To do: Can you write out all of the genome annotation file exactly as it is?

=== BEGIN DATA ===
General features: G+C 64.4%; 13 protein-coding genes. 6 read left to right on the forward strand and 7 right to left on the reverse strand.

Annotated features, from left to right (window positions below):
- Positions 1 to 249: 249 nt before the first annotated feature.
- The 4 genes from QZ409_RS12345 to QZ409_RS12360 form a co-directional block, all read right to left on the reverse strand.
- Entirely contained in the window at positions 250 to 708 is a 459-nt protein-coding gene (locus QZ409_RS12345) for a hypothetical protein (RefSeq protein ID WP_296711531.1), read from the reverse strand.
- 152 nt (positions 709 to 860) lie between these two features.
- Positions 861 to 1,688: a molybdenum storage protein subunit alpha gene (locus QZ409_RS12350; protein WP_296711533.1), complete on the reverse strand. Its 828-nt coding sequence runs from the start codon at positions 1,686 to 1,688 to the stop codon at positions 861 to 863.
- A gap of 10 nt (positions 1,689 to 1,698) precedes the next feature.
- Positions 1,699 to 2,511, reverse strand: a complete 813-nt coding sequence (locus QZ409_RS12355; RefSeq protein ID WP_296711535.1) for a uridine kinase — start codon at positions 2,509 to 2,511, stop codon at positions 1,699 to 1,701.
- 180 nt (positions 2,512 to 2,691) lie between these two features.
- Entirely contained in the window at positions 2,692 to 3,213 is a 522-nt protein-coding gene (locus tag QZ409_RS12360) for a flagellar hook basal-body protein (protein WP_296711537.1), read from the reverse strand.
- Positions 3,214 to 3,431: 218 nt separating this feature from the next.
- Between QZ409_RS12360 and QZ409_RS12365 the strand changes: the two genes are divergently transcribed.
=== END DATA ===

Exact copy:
General features: G+C 64.4%; 13 protein-coding genes. 6 read left to right on the forward strand and 7 right to left on the reverse strand.

Annotated features, from left to right (window positions below):
- Positions 1 to 249: 249 nt before the first annotated feature.
- The 4 genes from QZ409_RS12345 to QZ409_RS12360 form a co-directional block, all read right to left on the reverse strand.
- Entirely contained in the window at positions 250 to 708 is a 459-nt protein-coding gene (locus QZ409_RS12345) for a hypothetical protein (RefSeq protein ID WP_296711531.1), read from the reverse strand.
- 152 nt (positions 709 to 860) lie between these two features.
- Positions 861 to 1,688: a molybdenum storage protein subunit alpha gene (locus QZ409_RS12350; protein WP_296711533.1), complete on the reverse strand. Its 828-nt coding sequence runs from the start codon at positions 1,686 to 1,688 to the stop codon at positions 861 to 863.
- A gap of 10 nt (positions 1,689 to 1,698) precedes the next feature.
- Positions 1,699 to 2,511, reverse strand: a complete 813-nt coding sequence (locus QZ409_RS12355; RefSeq protein ID WP_296711535.1) for a uridine kinase — start codon at positions 2,509 to 2,511, stop codon at positions 1,699 to 1,701.
- 180 nt (positions 2,512 to 2,691) lie between these two features.
- Entirely contained in the window at positions 2,692 to 3,213 is a 522-nt protein-coding gene (locus tag QZ409_RS12360) for a flagellar hook basal-body protein (protein WP_296711537.1), read from the reverse strand.
- Positions 3,214 to 3,431: 218 nt separating this feature from the next.
- Between QZ409_RS12360 and QZ409_RS12365 the strand changes: the two genes are divergently transcribed.